Bracelets for Our Brothers
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What is your definition of success?
Posted on January 29th, 2017

Strive not to be a success, but rather to be of value.
Albert Einstein

I will never, ever forget this moment as long as I live.  We arrived with our two daughters in America the first of April last year after spending almost a month with them in Bulgaria.  Our time in Bulgaria was about survival. When we got home, however, the reality of needing to enroll them in school, and prepare them to function in a classroom set in.  Our girls did go to school in Bulgaria, but I use both "go to school" and "school" lightly.  We saw the school.  Not much teaching and learning going on there.  And, our oldest, had about 120 unexcused absences from cutting classes and terrorizing the village they lived in instead.  If you're doing the math, that's pretty much the whole school year to that point.

Anyway, back to the moment of truth.  We'd been told our girls were on target academically.  We decided to put a math worksheet without language in front of them, just numbers.  Basic one-digit addition.  The first question was 5+3=.  Evvie, 13 years old, wrote 10 as her answer.

That moment of realization stung.  I will never forget the looks my husband and I exchanged with each other in that second of disbelief.  She and her sister filled out the rest of the page, all of the answers were wrong.

That is where we started, and it has been a long road academically the last 10 months.  It has been a long road developmentally as well.  Milestones that children typically reach at certain ages that our children have long since passed are still largely unmet in our house.  Things that seem simple and we assumed they'd come home knowing how to do are still daily struggles of coordination, motor skills, and connecting cognitive dots.  Tying shoes, using utensils to eat, opening food packages, brushing teeth, brushing hair, putting clothes on independently, putting shoes on the correct feet, buttoning pants or shirts (for a long time we were able to avoid this with size 6 or smaller pants for Stella that had snaps, but now she has outgrown those), zipping, using scissors, holding a pencil, forming letters correctly-- all of these things are daily challenges for both children.  And, single-digit addition is still a struggle, too, some days.

This is not because our children are unintelligent.  This is not because our children are incapable.  This is not because our children are uneducable (which is what we were told by their caretakers and teachers).  This is due to extreme neglect.  While most children, by the age of 9 and 13, have had multiple adults in their lives helping to reinforce and teach these concepts, our children were experiencing unspeakable abuse and neglect at the hands of adults.  Children cannot learn when they are in a perpetual state of fear.  The lasting impact on the brain, their ability to connect the dots and learn these concepts, is astonishing.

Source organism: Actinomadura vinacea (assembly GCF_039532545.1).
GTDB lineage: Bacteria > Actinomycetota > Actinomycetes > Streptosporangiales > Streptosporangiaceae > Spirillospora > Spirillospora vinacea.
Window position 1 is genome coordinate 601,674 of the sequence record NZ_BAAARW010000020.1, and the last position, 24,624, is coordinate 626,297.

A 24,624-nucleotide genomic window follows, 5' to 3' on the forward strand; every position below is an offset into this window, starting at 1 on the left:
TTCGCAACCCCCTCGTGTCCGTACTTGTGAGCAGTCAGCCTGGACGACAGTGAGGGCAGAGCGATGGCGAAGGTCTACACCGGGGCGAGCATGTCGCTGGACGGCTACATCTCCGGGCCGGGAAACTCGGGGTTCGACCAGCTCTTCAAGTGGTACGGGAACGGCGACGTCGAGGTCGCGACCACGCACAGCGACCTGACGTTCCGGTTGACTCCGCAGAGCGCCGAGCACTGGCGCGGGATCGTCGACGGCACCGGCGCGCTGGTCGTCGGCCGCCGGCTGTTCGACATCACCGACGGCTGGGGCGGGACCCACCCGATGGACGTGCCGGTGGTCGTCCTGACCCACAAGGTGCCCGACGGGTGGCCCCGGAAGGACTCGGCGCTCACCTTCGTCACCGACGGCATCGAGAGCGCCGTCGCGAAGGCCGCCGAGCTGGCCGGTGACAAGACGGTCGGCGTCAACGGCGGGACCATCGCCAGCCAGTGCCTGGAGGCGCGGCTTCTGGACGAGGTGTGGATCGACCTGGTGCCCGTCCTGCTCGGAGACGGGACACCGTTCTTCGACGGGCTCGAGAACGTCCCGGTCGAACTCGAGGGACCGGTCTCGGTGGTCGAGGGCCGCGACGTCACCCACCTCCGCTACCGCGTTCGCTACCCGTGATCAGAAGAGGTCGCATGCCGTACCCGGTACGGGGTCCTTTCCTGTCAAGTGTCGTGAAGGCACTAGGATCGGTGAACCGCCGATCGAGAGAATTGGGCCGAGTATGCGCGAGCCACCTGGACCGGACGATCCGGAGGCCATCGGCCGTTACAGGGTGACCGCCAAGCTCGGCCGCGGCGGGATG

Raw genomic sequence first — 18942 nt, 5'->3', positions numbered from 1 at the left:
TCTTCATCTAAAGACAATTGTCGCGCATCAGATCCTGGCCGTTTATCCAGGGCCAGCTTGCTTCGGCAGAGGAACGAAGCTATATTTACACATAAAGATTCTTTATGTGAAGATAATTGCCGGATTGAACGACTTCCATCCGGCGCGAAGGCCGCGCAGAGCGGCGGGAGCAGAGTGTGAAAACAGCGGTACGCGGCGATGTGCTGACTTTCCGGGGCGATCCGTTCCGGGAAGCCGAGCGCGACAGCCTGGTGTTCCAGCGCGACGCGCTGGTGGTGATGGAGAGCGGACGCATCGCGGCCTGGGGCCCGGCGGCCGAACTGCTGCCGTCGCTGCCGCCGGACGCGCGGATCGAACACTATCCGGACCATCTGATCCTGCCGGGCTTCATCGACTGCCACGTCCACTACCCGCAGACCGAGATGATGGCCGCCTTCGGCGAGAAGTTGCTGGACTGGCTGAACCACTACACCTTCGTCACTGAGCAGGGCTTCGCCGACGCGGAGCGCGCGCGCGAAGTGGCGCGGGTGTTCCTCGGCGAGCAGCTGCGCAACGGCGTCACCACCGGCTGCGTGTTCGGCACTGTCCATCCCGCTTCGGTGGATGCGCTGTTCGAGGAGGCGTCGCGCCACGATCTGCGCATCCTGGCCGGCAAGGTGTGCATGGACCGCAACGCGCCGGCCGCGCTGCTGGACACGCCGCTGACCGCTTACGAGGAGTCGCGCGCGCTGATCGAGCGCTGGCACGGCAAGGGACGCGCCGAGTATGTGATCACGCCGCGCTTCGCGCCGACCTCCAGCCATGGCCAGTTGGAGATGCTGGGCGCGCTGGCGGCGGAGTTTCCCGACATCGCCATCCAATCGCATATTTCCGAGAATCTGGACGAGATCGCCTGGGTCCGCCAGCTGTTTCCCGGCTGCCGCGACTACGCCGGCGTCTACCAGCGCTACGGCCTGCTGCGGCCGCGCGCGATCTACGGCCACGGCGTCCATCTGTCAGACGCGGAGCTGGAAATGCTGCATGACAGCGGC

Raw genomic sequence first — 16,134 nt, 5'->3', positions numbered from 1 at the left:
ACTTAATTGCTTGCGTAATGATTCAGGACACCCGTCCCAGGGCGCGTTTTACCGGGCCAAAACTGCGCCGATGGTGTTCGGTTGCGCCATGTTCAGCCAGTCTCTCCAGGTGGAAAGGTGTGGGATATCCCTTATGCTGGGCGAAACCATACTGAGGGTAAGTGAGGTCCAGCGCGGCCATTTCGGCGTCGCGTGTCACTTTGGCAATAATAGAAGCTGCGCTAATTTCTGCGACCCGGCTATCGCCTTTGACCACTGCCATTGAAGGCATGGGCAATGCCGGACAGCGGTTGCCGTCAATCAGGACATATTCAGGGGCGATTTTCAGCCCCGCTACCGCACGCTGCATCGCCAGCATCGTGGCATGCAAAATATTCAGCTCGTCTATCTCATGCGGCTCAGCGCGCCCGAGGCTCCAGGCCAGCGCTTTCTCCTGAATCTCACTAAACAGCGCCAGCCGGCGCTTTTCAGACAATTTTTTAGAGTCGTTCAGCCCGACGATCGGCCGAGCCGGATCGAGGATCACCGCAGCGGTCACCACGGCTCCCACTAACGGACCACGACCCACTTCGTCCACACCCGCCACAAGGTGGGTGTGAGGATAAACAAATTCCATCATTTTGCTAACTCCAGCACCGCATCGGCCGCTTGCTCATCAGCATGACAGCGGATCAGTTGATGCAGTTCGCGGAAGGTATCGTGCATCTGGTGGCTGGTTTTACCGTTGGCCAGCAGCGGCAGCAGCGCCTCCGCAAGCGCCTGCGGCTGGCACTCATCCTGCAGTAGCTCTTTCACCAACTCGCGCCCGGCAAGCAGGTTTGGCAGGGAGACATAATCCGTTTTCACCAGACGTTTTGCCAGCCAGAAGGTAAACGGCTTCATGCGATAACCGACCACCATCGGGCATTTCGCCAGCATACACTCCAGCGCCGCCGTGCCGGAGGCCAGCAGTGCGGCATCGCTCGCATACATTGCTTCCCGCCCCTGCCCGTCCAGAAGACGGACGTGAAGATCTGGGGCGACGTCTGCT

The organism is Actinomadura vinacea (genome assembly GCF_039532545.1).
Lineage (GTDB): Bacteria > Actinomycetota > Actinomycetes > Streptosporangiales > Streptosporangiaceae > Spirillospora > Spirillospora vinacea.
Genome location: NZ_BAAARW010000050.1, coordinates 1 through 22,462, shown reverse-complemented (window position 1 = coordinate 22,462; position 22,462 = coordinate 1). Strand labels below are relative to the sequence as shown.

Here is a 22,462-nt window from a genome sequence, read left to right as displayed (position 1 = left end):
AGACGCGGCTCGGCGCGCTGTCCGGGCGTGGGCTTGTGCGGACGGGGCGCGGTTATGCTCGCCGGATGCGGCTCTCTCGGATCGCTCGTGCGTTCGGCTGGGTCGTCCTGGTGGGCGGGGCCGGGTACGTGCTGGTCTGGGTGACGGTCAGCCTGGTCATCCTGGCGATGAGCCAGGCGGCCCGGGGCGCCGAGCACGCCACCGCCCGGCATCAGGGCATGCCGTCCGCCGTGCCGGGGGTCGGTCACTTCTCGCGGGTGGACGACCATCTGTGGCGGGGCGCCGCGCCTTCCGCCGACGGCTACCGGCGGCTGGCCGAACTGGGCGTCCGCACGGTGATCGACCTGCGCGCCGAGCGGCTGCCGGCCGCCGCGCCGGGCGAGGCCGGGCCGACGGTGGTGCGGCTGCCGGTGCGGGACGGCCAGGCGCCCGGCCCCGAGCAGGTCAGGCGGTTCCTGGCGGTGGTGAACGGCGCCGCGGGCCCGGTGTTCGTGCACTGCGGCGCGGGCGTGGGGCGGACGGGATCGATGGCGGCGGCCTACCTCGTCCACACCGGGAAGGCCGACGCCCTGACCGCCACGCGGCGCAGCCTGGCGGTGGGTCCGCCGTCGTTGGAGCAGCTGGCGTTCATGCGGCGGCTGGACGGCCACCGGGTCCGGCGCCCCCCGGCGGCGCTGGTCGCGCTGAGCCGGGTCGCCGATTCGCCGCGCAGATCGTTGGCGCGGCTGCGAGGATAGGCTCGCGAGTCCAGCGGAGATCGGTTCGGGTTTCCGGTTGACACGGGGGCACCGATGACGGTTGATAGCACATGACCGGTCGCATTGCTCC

That day, that moment that 5+3 equaled 10, forced my husband and I to take a long, hard look at our definition of success.  At the time I was teaching high school in an affluent area where GPA, SAT and ACT scores, AP classes, AP scores were the priorities for many families.  College applications, sports and fine arts accolades, academic achievement, scholarships, a major that will allow the the child to earn a degree in a respected field and probably earn a large salary were at the top of the priority list for most of my students and their families.  It was such an interesting dichotomy to work in that environment, and then come home and help my 13 year old child hold a fork properly and assist her with getting rice to sit on it, make it to her mouth, and not all over the floor and table.

I am not being pessimistic, and if you spent long enough talking to me, you will understand the great deal of idealism and optimism I still hold for my children.  However, we have come to terms with the reality that college is probably not in their future.  Academic accolades are not things we are on the look out for.  We are not concerned about standardized test scores except those that measure their English acquisition.

To be honest, I think we are still defining daily what success will look like for each of our children.  They are different ages, have different personalities, different strengths, and will probably be able to achieve at different levels.  However, what I can say has become the priority for us in our definition of success is this: that they are able to live emotionally stable lives and become good and productive human beings.  That's all.  Everything else is a bonus.

We also have learned to celebrate the victories our children have along the way.  Here are some examples:

-- the day that a greater percentage of food ended up in their mouth vs. on the table/floor
-- the day they were able to ask someone where a public bathroom was located and go there without our assistance
-- when the majority of the time shirts were put on with the tag in the back and shoes were put on the correct feet
-- the day they could bathe independently
-- the day they could open a ziplock bag without adult assistance 
-- the day that 5+3 equaled 8

We are still working on shoe-tying, buttoning, and using a knife to cut our own food is probably in the distant future, but we are getting there!

What is YOUR definition of success for your child?

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